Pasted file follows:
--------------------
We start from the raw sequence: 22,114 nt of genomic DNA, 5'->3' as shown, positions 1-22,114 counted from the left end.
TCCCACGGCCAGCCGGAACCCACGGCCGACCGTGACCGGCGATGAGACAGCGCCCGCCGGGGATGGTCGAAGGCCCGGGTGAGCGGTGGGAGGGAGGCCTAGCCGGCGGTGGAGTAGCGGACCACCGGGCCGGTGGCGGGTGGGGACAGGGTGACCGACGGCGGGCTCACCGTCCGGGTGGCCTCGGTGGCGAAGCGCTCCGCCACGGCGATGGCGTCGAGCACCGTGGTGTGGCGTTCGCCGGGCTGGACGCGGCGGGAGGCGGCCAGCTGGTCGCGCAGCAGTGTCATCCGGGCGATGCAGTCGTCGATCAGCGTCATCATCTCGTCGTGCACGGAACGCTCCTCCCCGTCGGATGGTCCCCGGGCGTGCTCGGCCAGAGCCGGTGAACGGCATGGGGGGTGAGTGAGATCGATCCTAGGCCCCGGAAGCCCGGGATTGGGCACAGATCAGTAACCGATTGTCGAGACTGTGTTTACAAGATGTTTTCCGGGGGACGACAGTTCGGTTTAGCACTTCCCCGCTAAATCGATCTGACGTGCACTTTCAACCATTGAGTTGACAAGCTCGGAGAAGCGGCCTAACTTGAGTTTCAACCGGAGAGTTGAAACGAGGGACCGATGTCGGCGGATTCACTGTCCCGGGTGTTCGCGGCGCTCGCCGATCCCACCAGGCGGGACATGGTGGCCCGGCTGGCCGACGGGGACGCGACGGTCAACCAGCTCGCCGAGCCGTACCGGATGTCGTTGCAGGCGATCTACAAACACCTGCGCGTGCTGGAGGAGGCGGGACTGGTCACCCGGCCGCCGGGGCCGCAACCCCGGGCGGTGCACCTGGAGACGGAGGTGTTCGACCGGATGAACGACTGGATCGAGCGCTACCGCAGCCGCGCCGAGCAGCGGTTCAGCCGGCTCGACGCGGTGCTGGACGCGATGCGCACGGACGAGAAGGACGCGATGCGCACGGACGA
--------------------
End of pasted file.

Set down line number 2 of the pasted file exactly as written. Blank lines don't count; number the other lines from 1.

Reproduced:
TCCCACGGCCAGCCGGAACCCACGGCCGACCGTGACCGGCGATGAGACAGCGCCCGCCGGGGATGGTCGAAGGCCCGGGTGAGCGGTGGGAGGGAGGCCTAGCCGGCGGTGGAGTAGCGGACCACCGGGCCGGTGGCGGGTGGGGACAGGGTGACCGACGGCGGGCTCACCGTCCGGGTGGCCTCGGTGGCGAAGCGCTCCGCCACGGCGATGGCGTCGAGCACCGTGGTGTGGCGTTCGCCGGGCTGGACGCGGCGGGAGGCGGCCAGCTGGTCGCGCAGCAGTGTCATCCGGGCGATGCAGTCGTCGATCAGCGTCATCATCTCGTCGTGCACGGAACGCTCCTCCCCGTCGGATGGTCCCCGGGCGTGCTCGGCCAGAGCCGGTGAACGGCATGGGGGGTGAGTGAGATCGATCCTAGGCCCCGGAAGCCCGGGATTGGGCACAGATCAGTAACCGATTGTCGAGACTGTGTTTACAAGATGTTTTCCGGGGGACGACAGTTCGGTTTAGCACTTCCCCGCTAAATCGATCTGACGTGCACTTTCAACCATTGAGTTGACAAGCTCGGAGAAGCGGCCTAACTTGAGTTTCAACCGGAGAGTTGAAACGAGGGACCGATGTCGGCGGATTCACTGTCCCGGGTGTTCGCGGCGCTCGCCGATCCCACCAGGCGGGACATGGTGGCCCGGCTGGCCGACGGGGACGCGACGGTCAACCAGCTCGCCGAGCCGTACCGGATGTCGTTGCAGGCGATCTACAAACACCTGCGCGTGCTGGAGGAGGCGGGACTGGTCACCCGGCCGCCGGGGCCGCAACCCCGGGCGGTGCACCTGGAGACGGAGGTGTTCGACCGGATGAACGACTGGATCGAGCGCTACCGCAGCCGCGCCGAGCAGCGGTTCAGCCGGCTCGACGCGGTGCTGGACGCGATGCGCACGGACGAGAAGGACGCGATGCGCACGGACGA